The following is a guest blog post by John E. Putnam, CPCU, ARM of Putnam Assurance & Risk Services, LLC in Colorado Springs, CO. You can follow his blog at www.everydayinsurancebrief.com.
In a blog post on the Property Insurance Coverage Law Blog, Daniel Veroff wrote about a court case in California that barred Homeowners polices from having separate sub limits for wildfire smoke claims in that state. Apparently, several large California insurers were using endorsements that limited wildfire smoke claims to $5000, likely due to that state’s recent history of increased wildfires.
As many of you know, I served on the post-Waldo recovery team, Colorado Springs Together, as their insurance consultant and claims ombudsman. As shared in other forums, the learning opportunities that I gained from this experience just keep on giving and challenging my traditional insurance outlook. In retrospect, I must admit I was not prepared for the contentiousness and expense of the smoke claims which caused more post-loss controversy than settling large total losses.
When laypersons think of wildfires, they visualize the massive destruction they see on television and social media where the resulting neighborhoods look like a bombed community. What is hardly visual unless you have worked a wildfire event is the smoke damage to the buildings adjacent to the fire that survived the catastrophe. In many wildfires, the number of smoke claims outnumbers the total losses and causes very expensive remediation. Like all catastrophic claims, it is difficult to generalize about certain post-loss attributes, so it is important to examine the characteristics of each catastrophic event to identify what characteristics might cause different losses.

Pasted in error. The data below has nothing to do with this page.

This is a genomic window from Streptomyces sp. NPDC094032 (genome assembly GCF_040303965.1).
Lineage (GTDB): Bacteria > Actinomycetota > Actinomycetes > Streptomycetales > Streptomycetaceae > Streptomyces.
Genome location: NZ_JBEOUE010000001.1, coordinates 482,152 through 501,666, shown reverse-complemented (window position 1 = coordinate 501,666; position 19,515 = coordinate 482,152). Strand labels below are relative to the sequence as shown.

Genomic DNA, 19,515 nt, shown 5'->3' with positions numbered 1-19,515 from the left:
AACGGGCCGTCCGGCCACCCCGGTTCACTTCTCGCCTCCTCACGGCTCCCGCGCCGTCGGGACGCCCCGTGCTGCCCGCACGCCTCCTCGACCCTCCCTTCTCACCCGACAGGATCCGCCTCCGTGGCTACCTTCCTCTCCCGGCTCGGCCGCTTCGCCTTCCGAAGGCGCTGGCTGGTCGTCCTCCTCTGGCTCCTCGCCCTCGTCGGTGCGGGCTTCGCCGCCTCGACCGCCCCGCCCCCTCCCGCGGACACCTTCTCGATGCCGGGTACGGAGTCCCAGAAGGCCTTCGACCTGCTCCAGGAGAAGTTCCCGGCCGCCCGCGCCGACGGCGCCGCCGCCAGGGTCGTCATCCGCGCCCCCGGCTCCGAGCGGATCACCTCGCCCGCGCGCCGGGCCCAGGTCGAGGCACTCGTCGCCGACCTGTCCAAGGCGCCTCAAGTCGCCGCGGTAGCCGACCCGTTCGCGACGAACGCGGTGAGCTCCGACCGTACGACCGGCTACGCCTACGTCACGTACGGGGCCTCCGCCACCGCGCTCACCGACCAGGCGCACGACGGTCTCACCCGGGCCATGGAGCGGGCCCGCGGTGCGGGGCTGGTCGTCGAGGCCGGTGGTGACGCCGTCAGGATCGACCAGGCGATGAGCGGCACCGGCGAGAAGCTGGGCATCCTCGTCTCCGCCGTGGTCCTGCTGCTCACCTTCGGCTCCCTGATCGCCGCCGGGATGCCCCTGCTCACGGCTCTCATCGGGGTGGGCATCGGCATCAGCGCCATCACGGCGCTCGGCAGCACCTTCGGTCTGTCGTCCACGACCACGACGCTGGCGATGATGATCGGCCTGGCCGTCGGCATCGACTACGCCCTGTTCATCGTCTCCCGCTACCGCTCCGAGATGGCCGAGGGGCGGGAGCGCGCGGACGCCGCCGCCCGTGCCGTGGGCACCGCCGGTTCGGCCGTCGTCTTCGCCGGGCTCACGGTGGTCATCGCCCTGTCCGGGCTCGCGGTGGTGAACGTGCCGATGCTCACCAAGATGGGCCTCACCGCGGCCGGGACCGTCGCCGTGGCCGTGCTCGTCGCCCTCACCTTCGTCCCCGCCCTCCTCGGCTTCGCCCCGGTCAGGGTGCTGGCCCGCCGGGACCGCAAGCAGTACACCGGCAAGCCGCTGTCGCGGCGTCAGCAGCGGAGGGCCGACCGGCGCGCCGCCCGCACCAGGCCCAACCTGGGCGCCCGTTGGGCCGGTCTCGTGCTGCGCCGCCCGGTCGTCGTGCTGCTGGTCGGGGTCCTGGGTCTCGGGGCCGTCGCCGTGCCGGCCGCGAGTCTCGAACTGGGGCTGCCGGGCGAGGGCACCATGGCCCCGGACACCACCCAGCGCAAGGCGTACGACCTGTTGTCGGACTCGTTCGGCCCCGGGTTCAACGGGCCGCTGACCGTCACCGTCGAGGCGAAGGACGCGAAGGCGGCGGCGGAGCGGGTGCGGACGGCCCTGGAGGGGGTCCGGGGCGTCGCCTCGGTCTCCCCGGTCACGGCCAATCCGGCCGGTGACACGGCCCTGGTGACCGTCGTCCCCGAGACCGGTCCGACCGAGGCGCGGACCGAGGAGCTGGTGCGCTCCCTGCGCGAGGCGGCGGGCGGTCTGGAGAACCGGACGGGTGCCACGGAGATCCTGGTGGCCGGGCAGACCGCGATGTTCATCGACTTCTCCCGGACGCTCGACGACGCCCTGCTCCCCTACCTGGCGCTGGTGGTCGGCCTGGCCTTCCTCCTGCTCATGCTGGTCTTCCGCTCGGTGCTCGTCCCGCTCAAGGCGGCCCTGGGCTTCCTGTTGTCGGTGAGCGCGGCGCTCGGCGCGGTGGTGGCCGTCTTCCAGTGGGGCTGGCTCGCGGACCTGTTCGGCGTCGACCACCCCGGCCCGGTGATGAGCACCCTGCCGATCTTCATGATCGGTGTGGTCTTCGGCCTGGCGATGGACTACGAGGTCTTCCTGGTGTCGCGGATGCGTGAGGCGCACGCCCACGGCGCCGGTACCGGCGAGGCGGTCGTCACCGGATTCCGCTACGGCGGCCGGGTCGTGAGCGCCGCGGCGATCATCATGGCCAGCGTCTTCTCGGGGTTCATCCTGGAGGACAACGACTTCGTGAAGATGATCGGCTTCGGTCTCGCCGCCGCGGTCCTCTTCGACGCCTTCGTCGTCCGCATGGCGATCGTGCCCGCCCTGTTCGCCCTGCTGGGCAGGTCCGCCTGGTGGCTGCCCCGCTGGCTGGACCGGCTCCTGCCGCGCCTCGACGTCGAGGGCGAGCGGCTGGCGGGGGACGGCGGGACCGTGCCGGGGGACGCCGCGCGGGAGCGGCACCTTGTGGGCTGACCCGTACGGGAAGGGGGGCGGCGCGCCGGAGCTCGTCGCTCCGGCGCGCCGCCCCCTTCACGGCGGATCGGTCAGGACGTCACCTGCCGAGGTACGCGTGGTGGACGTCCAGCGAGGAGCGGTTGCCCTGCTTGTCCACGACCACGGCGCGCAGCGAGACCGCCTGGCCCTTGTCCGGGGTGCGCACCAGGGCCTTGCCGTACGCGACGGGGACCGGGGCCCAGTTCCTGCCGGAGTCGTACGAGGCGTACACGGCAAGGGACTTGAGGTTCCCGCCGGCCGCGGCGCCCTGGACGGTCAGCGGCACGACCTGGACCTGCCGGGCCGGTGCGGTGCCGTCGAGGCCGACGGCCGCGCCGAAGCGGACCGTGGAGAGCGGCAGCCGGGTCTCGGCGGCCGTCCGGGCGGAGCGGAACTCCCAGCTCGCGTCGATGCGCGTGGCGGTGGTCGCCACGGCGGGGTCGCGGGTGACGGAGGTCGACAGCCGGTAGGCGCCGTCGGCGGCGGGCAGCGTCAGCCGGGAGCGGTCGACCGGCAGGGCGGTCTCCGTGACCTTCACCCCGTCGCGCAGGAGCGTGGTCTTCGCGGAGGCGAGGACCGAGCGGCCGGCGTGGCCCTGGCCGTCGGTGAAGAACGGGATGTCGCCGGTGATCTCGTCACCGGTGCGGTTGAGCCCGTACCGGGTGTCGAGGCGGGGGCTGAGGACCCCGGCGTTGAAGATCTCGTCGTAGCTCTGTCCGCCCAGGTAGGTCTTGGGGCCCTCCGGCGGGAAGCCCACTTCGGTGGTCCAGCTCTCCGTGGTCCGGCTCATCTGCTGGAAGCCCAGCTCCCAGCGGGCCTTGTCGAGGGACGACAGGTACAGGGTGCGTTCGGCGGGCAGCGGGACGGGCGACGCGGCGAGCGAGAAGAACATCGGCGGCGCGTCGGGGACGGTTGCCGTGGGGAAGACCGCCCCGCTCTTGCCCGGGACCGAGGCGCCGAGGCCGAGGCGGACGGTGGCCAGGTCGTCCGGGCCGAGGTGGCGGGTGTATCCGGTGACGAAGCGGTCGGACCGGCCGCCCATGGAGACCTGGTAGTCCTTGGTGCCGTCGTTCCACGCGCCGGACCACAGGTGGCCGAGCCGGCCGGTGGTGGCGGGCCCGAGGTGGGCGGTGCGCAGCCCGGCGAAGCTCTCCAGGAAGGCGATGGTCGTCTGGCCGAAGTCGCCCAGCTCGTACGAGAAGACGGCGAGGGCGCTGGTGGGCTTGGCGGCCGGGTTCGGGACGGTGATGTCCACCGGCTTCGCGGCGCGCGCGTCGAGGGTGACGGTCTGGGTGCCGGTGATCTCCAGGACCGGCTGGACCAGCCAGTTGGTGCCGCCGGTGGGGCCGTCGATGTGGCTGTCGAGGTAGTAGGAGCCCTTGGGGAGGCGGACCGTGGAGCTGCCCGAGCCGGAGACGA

The Waldo Canyon Fire is a case in point. Human-caused, the fire burned four days before damaging any residential properties. During these four days, the direction of the fire meandered based upon the changing wind directions. On the fourth day, the winds were quite strong causing the fire to accelerate its burning and creating a pyro-cumulous cloud which collapsed on the afternoon of June 26, 2012. This cloud collapse caused hurricane force winds which drove a branch of the wildfire down the mountains into the densely populated Mountain Shadows neighborhood, 347 homes burned in a very short time frame causing very hot temperatures and very dense smoke.